icelandic forest hekla

However, the voluntary carbon market presents a tricky balancing act. On the one hand, the barrier to certification must be sufficiently low to encourage investment and participation, while on the other hand, standards must be high enough for these projects to actually have the impact they claim. Many early carbon sequestration projects were uncertified, meaning that they can’t be used on this voluntary market. The best of these projects, however, will insist that a company cut their operating emissions down as far as possible, and only then will they cover the difference.

For some working in Icelandic forestry, the entry of private enterprise is one of the most exciting directions in the field today. Until very recently, Icelandic forestry was almost entirely funded by the state. But planting can prove expensive. Very expensive: the lifetime cost of the Hekla Forest Project, including planting an annual average of around 280,000 new saplings, is estimated to be ISK 6 billion [$44 million, €40 million].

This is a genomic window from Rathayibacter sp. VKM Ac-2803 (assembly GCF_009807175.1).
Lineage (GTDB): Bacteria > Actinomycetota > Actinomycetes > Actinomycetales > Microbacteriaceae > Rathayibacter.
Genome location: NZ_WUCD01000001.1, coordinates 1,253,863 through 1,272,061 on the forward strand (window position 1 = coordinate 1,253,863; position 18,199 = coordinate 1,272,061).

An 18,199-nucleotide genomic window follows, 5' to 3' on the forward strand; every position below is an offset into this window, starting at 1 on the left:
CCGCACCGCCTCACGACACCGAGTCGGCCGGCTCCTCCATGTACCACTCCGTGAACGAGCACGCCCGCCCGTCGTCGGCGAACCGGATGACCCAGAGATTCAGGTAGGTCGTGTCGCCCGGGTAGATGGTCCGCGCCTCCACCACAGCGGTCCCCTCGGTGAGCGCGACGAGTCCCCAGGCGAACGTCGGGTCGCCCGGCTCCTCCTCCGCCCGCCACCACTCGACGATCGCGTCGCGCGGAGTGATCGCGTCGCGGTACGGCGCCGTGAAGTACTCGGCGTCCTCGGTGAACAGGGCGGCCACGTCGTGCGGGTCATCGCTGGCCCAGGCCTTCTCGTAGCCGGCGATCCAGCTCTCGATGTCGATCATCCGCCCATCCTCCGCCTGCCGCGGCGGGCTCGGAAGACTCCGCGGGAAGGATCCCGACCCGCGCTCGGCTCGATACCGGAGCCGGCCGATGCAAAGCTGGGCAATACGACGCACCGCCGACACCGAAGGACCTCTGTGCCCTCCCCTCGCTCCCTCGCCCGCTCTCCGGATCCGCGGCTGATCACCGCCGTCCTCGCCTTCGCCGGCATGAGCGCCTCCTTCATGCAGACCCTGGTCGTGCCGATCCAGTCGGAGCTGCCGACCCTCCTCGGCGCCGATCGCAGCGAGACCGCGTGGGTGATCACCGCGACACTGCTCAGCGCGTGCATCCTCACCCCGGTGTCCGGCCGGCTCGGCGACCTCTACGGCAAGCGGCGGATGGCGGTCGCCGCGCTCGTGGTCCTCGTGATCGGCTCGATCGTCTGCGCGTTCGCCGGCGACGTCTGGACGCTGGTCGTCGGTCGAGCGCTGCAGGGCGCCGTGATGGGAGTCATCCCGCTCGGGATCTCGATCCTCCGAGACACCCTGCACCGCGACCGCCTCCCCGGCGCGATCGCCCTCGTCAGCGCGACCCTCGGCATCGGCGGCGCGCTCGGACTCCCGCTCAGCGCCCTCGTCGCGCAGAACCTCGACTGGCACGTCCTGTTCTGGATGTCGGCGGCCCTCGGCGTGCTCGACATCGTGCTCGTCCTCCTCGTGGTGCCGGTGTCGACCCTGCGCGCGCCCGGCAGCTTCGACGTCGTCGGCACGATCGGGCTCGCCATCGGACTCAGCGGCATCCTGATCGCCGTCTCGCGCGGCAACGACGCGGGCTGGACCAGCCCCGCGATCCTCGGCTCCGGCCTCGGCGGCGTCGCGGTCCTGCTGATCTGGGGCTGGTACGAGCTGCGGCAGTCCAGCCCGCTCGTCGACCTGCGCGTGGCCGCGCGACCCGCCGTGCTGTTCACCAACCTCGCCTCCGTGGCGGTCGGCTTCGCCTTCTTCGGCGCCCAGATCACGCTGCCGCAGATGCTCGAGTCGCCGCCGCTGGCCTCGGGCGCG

Afforestation is a term used for forestry in regions that have not previously supported woodland. Reforestation refers to replacing woodland that has been lost in the recent past. Afforestation is particularly difficult, as these regions often have sparse, nutrient-poor soil. Although Iceland once supported extensive forests, it has been deforested for so long that forestry efforts are considered a form of afforestation.